What Is ExtJS ExtJS 4+ Extensions Examples Tutorials


ExtJS4 Combo & ASP.NET MVC3

First see basic ExtJS4 & ASP.NET MVC3 setup tutorial

In this example I will demonstrate just how easy it is to implement a type-ahead dropdown that will ping the server over AJAX every time a user types something in, and show a list of results with rich markup. It's amazing just how easy it is to do this with ASP.NET MVC3 and ExtJS4 data stores.

The end result looks something like this:

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ExtJS4 & ASP.NET MVC3 Dictionary

See my previous example on getting ExtJS4 working with ASP.NET MVC3

Back when I used to work with ASP.NET AJAX Extensions 1.0 (5 year old tech), I used to do the following all the time:


	url: ...
	, jsonData: { data: form.getForm().getValues() }
}); // eo Ajax

ASP.NET AJAX Extensions 1.0

[WebMethod(EnableSession = true)]
public static void MyWebMethod( Dictionary<string,object> data )

...ASP.NET AJAX Extensions 1.0 handled the conversion of data from JSON to C# Dictionary, which is a pleasure to work with. To my great disappointment, I discovered that ASP.NET MVC3, the latest and greatest, won't do that for you! I had to find a solution...

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In this example I will demonstrate how to use an ExtJS4 store to perform an XML data read from an ASP.NET MVC3 controller. First let me say that I wasted a LOT of time reading fake tutorials on these keywords - seems there are a lot of people who can explain the ASP.NET MVC3 side, but not how to actually connect it to an ExtJS4 store using a clean proxy, AND pass parameters to the server. Especially using XML for the return data.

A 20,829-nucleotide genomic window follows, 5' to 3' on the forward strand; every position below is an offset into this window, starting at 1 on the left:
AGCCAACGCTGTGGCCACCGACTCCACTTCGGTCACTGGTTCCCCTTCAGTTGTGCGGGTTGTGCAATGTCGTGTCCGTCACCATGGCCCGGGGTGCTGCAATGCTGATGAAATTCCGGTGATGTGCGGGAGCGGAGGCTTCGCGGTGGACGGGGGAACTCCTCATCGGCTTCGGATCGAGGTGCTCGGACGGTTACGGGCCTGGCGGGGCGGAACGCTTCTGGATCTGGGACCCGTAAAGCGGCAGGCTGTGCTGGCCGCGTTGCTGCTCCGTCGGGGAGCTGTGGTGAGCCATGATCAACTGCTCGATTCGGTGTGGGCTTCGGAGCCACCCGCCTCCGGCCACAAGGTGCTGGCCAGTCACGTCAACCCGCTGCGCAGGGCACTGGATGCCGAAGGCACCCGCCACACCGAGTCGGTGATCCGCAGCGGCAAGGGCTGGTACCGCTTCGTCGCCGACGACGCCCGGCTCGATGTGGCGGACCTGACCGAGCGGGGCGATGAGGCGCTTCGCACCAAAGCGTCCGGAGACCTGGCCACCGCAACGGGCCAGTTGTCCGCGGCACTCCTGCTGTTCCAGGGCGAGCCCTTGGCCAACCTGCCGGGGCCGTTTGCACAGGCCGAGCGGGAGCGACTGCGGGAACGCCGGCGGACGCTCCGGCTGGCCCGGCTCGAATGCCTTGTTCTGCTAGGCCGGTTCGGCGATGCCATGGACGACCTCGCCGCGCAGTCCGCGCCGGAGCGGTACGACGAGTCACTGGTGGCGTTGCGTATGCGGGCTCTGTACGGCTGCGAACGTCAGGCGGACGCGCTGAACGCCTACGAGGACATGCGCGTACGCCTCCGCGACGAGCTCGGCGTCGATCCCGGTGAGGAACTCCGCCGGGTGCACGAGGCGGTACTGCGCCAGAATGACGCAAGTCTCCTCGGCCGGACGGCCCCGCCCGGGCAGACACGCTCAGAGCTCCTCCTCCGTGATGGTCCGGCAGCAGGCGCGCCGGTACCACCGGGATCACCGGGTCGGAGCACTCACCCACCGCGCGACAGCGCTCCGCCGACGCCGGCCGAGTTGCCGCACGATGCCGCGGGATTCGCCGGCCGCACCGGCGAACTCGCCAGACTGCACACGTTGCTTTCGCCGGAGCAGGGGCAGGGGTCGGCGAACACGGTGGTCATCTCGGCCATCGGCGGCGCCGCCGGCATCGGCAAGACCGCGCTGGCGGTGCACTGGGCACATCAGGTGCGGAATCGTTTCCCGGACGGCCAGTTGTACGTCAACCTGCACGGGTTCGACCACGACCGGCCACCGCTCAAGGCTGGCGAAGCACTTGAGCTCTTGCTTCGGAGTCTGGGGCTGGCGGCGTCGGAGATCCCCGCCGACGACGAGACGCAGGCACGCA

So, let's say we just want a basic search box - when user types something in and hits Search, we will use an ExtJS4 store and POST to an ASP.NET MVC3 method, passing the search query as a JSON parameter, while returning results in XML. Here's the basic ExtJS model & store configuration:

// Basic model
Ext.define('MY.model.SearchResult', {
	extend: 'Ext.data.Model',
	fields: ['id','html']
// Basic store
	model: 'MY.model.SearchResult',
	proxy: Ext.create('MY.proxy.MSAjaxProxy', {
		url: '/User/Search',
		reader: { type: 'xml', root: 'matches', record: 'match' }
	}) // eo proxy
}) // eo store
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ASP.NET AJAX & ExtJS 4 in 2-way JSON (2)

In this example we will use what we learned to build a "MSAjaxProxy" - just like a normal AjaxProxy, except geared towards IIS 6+ running MS AJAX Extensions 1.0. Proxies are used by all ExtJS stores (combos, grids, trees, etc.), so we would be able to do something like this:

	xtype: 'combo'
	, displayField: 'attrName'
	, valueField: 'attrID'
	, store:
		fields: ['attrID','attrName']
		, proxy: Ext.create('MyOrg.proxy.MSAjaxProxy', {
			url: 'Default-UMRA.aspx/Test'
			, reader: { type: 'json' }
		}) // eo proxy
	} // eo store
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ASP.NET AJAX & ExtJS 4 in 2-way JSON (1)

In this example series I will show you something that might save you some headache - using ExtJS 4 AJAX controls with IIS 6+ running MS AJAX Extensions 1.0. We will need to make a custom proxy for use in stores, which are utilized throughout ExtJS4, i.e. in a combo:

Data will travel back and forth between our server-side C# code and client-side ExtJS 4 in efficient JSON packets, such as: {param:'test'}

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